Wednesday, March 09, 2011

Effective corporate tax rates, 2010

Cato produced its latest paper on Effective corporate tax rates, 2010, for many countries around the world. The paper, New Estimates of Effective Corporate Tax Rates on Business Investment was written by Duanjie Chen and Jack Mintz of the School of Public Policy, University of Calgary. Here's their definition:

“Effective” tax rates take into account statutory rates plus tax-base items that affect taxes paid on new investment, such as depreciation deductions, inventory allowances, and interest deductions. Our calculations also account for other taxes that affect investment, such as retail sales taxes on capital purchases and asset-based taxes.

Effective corporate tax rates on business investments, 2010, in percent.
(Average of 83 nations covered: 17.7 percent)

A. Europe

France 34.0, Russia 31.9
UK 27.9, Italy 26.9,
Spain 25.4, Austria 25.3,
Norway 24.7, Germany 23.8
Portugal 20.8
Sweden 18.9, Denmark 18.5, Finland 18.3,
Switzerland 17.6, Netherlands 16.8, Luxembourg 16.8,
Poland 14.3, Greece 13.0, Czech Rep. 12.0,
Ukraine 3.1, Belgium -1.7

B. America

Argentina 43.1
US 34.6, Brazil 35.1,
Costa Rica 25.2, Peru 23.0,
Bolivia 22.9, Canada 20.5,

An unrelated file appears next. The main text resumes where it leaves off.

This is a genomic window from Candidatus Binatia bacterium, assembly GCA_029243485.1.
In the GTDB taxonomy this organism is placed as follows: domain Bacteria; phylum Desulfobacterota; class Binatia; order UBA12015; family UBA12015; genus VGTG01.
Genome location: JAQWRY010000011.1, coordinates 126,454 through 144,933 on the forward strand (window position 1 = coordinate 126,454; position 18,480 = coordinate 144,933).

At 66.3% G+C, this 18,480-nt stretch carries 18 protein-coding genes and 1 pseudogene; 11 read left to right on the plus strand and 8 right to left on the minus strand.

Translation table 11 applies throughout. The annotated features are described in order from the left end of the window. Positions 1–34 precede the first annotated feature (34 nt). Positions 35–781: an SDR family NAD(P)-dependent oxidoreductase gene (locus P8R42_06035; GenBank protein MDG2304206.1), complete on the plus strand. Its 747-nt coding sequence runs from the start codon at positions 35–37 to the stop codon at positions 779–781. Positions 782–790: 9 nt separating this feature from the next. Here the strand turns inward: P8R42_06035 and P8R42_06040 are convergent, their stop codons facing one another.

Ecuador 17.9, Mexico 17.5,
Chile 6.7

C. Asia

India 33.6
Japan 29.5, S. Korea 29.5
Australia 26.0, Pakistan 24.1
Indonesia 20.5, Malaysia 18.0
New Zealand 17.6, Thailand 17.0
China 16.6, Vietnam 11.7, Taiwan 10.9
Singapore 8.5, Hong Kong 4.0

These figures were also featured by the Alas, Oplas and Co. CPAs blog about two weeks ago.

Among the industrialized countries, the US. France and Russia top the list of having the highest effective corporate tax rates for businesses.

I wrote to Chris Edwards, the Director of Tax Policy Studies in Cato, why the Philippines was not included in the list of countries covered, considering that the Philippines is not really an "insignificant" economy. It is the world's 12th biggest country in population size, 30+ biggest in GDP size.

One of the authors replied that "No reason as I can recall. We built up this model in 2005 or 2006. But we will gradually expand the list of countries in the future. Will keep Philippines in mind."

Thanks for that. I personally wish to see how the Philippines would compare to its Asian neighbors at least. There are now talks of raising taxes in the country to cover the MDG goals, to plug the endless budget deficit, to reduce the ever-rising public debt.

Fiscal irresponsibility of the Philippine and many governments sucks. All they do is spend and spend, then borrow and borrow to plug whatever revenue shortfall, then tax and tax as the public debt keep rising and they still invent new programs that will bloat further expenditures and the public debt.

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